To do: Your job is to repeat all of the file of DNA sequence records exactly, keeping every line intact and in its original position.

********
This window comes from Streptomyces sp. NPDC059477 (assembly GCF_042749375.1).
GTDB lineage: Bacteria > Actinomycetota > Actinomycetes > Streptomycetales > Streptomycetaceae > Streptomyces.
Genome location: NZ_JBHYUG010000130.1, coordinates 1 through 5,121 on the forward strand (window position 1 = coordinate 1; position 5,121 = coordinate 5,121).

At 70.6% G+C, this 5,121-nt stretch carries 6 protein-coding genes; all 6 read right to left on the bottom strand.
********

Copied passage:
This window comes from Streptomyces sp. NPDC059477 (assembly GCF_042749375.1).
GTDB lineage: Bacteria > Actinomycetota > Actinomycetes > Streptomycetales > Streptomycetaceae > Streptomyces.
Genome location: NZ_JBHYUG010000130.1, coordinates 1 through 5,121 on the forward strand (window position 1 = coordinate 1; position 5,121 = coordinate 5,121).

At 70.6% G+C, this 5,121-nt stretch carries 6 protein-coding genes; all 6 read right to left on the bottom strand.